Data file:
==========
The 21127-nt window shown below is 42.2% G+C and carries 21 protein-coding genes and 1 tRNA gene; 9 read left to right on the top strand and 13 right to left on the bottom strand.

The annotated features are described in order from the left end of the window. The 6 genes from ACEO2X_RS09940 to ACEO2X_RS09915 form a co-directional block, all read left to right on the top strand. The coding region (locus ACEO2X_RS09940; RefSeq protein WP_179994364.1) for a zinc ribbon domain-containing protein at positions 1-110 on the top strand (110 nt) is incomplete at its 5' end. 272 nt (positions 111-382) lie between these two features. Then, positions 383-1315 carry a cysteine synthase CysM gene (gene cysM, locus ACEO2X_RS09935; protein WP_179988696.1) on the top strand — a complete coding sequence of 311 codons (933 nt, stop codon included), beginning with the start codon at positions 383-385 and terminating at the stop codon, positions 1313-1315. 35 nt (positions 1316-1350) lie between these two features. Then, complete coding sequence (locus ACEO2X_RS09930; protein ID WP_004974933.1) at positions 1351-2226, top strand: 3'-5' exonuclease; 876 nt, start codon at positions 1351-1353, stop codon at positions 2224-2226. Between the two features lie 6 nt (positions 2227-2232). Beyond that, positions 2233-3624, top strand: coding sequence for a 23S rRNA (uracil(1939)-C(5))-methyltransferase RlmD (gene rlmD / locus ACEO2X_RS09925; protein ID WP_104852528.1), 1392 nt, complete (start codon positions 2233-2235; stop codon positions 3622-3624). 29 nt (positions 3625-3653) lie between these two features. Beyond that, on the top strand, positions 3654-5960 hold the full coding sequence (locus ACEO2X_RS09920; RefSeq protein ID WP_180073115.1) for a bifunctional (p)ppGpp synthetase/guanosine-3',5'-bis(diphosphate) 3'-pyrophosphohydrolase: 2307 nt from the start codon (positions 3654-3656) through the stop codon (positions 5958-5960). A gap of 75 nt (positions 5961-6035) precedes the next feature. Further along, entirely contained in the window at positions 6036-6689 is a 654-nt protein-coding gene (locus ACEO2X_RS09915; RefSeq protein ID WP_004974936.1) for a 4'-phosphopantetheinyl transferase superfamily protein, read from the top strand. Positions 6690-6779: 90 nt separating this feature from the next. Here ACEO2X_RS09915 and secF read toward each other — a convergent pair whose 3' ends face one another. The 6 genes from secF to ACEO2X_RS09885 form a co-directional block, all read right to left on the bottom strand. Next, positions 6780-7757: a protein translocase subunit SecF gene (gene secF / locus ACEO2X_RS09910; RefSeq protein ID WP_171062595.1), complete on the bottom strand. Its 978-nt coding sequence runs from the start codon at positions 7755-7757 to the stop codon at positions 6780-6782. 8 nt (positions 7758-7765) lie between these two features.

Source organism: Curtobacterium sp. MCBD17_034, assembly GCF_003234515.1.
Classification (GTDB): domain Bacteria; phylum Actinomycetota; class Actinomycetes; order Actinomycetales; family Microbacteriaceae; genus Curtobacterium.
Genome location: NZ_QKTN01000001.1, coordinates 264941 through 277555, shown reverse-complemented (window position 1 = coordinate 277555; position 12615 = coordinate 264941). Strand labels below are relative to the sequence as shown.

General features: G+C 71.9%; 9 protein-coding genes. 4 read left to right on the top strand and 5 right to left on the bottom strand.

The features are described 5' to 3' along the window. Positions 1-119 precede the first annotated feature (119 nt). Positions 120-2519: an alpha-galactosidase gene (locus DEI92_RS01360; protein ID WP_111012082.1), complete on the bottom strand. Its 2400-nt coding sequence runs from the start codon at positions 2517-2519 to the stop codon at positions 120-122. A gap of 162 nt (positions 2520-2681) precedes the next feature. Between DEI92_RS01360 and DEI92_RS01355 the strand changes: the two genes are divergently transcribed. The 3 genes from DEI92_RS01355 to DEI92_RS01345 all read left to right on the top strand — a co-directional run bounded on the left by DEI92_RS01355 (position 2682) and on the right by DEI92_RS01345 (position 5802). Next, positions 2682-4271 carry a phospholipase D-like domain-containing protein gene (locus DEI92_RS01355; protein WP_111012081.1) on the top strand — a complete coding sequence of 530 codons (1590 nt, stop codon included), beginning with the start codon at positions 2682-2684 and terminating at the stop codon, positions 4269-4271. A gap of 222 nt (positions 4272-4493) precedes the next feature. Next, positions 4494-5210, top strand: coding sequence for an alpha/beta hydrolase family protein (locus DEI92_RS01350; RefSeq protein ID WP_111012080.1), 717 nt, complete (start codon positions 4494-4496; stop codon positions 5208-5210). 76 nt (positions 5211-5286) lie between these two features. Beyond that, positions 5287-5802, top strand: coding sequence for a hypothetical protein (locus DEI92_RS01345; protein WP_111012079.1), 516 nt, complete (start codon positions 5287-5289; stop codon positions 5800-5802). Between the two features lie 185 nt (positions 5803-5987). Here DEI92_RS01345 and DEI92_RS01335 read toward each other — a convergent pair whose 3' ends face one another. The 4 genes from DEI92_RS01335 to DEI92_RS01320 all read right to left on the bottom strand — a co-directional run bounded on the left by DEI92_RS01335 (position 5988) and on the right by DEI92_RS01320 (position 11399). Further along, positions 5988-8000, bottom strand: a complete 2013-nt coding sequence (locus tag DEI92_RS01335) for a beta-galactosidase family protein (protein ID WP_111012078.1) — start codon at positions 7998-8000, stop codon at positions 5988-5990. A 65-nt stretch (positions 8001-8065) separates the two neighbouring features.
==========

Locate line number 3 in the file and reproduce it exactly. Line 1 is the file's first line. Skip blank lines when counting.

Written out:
Source organism: Curtobacterium sp. MCBD17_034, assembly GCF_003234515.1.